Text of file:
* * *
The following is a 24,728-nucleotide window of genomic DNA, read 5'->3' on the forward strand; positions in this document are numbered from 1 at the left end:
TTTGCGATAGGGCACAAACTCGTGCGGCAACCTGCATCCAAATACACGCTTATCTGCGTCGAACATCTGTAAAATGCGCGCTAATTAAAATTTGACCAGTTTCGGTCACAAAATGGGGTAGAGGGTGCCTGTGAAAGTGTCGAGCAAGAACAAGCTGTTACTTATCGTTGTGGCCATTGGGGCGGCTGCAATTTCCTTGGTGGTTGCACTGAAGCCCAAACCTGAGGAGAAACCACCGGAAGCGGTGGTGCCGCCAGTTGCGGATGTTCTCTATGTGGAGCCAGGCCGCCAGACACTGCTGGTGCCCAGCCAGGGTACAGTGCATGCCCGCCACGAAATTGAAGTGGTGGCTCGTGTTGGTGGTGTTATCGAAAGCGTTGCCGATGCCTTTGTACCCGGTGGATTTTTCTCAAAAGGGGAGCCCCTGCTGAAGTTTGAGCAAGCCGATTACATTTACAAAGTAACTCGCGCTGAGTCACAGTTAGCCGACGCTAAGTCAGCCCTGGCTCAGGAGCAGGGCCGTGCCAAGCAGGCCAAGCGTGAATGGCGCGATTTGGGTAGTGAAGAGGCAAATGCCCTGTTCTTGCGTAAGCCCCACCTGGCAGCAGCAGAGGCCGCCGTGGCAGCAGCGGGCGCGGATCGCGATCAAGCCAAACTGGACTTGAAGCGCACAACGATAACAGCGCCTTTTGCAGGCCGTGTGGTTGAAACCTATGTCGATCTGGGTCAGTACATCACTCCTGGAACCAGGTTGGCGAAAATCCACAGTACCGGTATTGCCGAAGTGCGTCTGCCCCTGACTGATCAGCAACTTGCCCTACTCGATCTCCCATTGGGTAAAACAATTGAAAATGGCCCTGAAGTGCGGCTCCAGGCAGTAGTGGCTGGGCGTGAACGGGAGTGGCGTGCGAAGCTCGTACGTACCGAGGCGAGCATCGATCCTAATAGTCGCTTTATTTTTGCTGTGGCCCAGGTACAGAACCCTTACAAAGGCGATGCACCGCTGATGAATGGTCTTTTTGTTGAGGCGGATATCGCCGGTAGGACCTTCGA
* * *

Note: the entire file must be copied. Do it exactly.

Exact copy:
The following is a 24,728-nucleotide window of genomic DNA, read 5'->3' on the forward strand; positions in this document are numbered from 1 at the left end:
TTTGCGATAGGGCACAAACTCGTGCGGCAACCTGCATCCAAATACACGCTTATCTGCGTCGAACATCTGTAAAATGCGCGCTAATTAAAATTTGACCAGTTTCGGTCACAAAATGGGGTAGAGGGTGCCTGTGAAAGTGTCGAGCAAGAACAAGCTGTTACTTATCGTTGTGGCCATTGGGGCGGCTGCAATTTCCTTGGTGGTTGCACTGAAGCCCAAACCTGAGGAGAAACCACCGGAAGCGGTGGTGCCGCCAGTTGCGGATGTTCTCTATGTGGAGCCAGGCCGCCAGACACTGCTGGTGCCCAGCCAGGGTACAGTGCATGCCCGCCACGAAATTGAAGTGGTGGCTCGTGTTGGTGGTGTTATCGAAAGCGTTGCCGATGCCTTTGTACCCGGTGGATTTTTCTCAAAAGGGGAGCCCCTGCTGAAGTTTGAGCAAGCCGATTACATTTACAAAGTAACTCGCGCTGAGTCACAGTTAGCCGACGCTAAGTCAGCCCTGGCTCAGGAGCAGGGCCGTGCCAAGCAGGCCAAGCGTGAATGGCGCGATTTGGGTAGTGAAGAGGCAAATGCCCTGTTCTTGCGTAAGCCCCACCTGGCAGCAGCAGAGGCCGCCGTGGCAGCAGCGGGCGCGGATCGCGATCAAGCCAAACTGGACTTGAAGCGCACAACGATAACAGCGCCTTTTGCAGGCCGTGTGGTTGAAACCTATGTCGATCTGGGTCAGTACATCACTCCTGGAACCAGGTTGGCGAAAATCCACAGTACCGGTATTGCCGAAGTGCGTCTGCCCCTGACTGATCAGCAACTTGCCCTACTCGATCTCCCATTGGGTAAAACAATTGAAAATGGCCCTGAAGTGCGGCTCCAGGCAGTAGTGGCTGGGCGTGAACGGGAGTGGCGTGCGAAGCTCGTACGTACCGAGGCGAGCATCGATCCTAATAGTCGCTTTATTTTTGCTGTGGCCCAGGTACAGAACCCTTACAAAGGCGATGCACCGCTGATGAATGGTCTTTTTGTTGAGGCGGATATCGCCGGTAGGACCTTCGA